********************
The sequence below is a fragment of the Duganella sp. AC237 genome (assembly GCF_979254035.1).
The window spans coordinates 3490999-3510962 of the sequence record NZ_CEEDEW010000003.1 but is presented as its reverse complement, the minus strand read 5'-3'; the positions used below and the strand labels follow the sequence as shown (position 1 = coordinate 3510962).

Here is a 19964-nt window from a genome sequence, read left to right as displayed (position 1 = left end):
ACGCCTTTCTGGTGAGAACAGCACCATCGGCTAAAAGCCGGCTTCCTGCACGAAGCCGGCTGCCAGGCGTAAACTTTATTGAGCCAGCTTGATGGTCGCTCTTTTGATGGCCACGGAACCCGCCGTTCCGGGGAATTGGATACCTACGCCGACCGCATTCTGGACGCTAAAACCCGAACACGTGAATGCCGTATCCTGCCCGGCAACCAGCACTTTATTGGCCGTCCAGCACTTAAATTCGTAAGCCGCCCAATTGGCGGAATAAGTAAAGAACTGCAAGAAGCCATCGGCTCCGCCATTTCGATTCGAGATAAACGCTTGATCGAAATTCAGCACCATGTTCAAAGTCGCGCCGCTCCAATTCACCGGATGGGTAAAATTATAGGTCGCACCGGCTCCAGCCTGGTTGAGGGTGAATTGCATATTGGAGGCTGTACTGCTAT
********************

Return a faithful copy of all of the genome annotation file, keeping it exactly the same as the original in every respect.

The sequence below is a fragment of the Duganella sp. AC237 genome (assembly GCF_979254035.1).
The window spans coordinates 3490999-3510962 of the sequence record NZ_CEEDEW010000003.1 but is presented as its reverse complement, the minus strand read 5'-3'; the positions used below and the strand labels follow the sequence as shown (position 1 = coordinate 3510962).

Here is a 19964-nt window from a genome sequence, read left to right as displayed (position 1 = left end):
ACGCCTTTCTGGTGAGAACAGCACCATCGGCTAAAAGCCGGCTTCCTGCACGAAGCCGGCTGCCAGGCGTAAACTTTATTGAGCCAGCTTGATGGTCGCTCTTTTGATGGCCACGGAACCCGCCGTTCCGGGGAATTGGATACCTACGCCGACCGCATTCTGGACGCTAAAACCCGAACACGTGAATGCCGTATCCTGCCCGGCAACCAGCACTTTATTGGCCGTCCAGCACTTAAATTCGTAAGCCGCCCAATTGGCGGAATAAGTAAAGAACTGCAAGAAGCCATCGGCTCCGCCATTTCGATTCGAGATAAACGCTTGATCGAAATTCAGCACCATGTTCAAAGTCGCGCCGCTCCAATTCACCGGATGGGTAAAATTATAGGTCGCACCGGCTCCAGCCTGGTTGAGGGTGAATTGCATATTGGAGGCTGTACTGCTAT